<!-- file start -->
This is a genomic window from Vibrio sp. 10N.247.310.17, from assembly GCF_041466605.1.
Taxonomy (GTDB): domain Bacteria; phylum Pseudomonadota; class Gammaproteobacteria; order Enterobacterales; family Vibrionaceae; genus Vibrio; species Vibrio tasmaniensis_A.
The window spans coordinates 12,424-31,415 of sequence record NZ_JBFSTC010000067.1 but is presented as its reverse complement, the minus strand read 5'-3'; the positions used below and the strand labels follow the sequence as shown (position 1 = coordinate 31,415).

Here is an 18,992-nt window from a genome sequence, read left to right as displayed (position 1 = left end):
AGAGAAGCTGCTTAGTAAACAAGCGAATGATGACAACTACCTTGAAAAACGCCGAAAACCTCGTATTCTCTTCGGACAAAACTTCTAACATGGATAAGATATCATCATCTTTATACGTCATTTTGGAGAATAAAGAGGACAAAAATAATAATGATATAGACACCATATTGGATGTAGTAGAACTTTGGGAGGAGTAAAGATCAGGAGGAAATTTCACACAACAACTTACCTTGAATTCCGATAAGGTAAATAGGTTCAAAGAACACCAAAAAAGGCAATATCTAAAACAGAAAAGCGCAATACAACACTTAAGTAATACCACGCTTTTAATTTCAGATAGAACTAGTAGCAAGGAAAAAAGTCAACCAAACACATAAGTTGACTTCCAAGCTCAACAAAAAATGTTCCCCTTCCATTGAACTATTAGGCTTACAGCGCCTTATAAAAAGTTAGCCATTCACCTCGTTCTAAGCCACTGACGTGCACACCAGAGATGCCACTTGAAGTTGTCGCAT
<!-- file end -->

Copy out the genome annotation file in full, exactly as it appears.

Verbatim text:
This is a genomic window from Vibrio sp. 10N.247.310.17, from assembly GCF_041466605.1.
Taxonomy (GTDB): domain Bacteria; phylum Pseudomonadota; class Gammaproteobacteria; order Enterobacterales; family Vibrionaceae; genus Vibrio; species Vibrio tasmaniensis_A.
The window spans coordinates 12,424-31,415 of sequence record NZ_JBFSTC010000067.1 but is presented as its reverse complement, the minus strand read 5'-3'; the positions used below and the strand labels follow the sequence as shown (position 1 = coordinate 31,415).

Here is an 18,992-nt window from a genome sequence, read left to right as displayed (position 1 = left end):
AGAGAAGCTGCTTAGTAAACAAGCGAATGATGACAACTACCTTGAAAAACGCCGAAAACCTCGTATTCTCTTCGGACAAAACTTCTAACATGGATAAGATATCATCATCTTTATACGTCATTTTGGAGAATAAAGAGGACAAAAATAATAATGATATAGACACCATATTGGATGTAGTAGAACTTTGGGAGGAGTAAAGATCAGGAGGAAATTTCACACAACAACTTACCTTGAATTCCGATAAGGTAAATAGGTTCAAAGAACACCAAAAAAGGCAATATCTAAAACAGAAAAGCGCAATACAACACTTAAGTAATACCACGCTTTTAATTTCAGATAGAACTAGTAGCAAGGAAAAAAGTCAACCAAACACATAAGTTGACTTCCAAGCTCAACAAAAAATGTTCCCCTTCCATTGAACTATTAGGCTTACAGCGCCTTATAAAAAGTTAGCCATTCACCTCGTTCTAAGCCACTGACGTGCACACCAGAGATGCCACTTGAAGTTGTCGCAT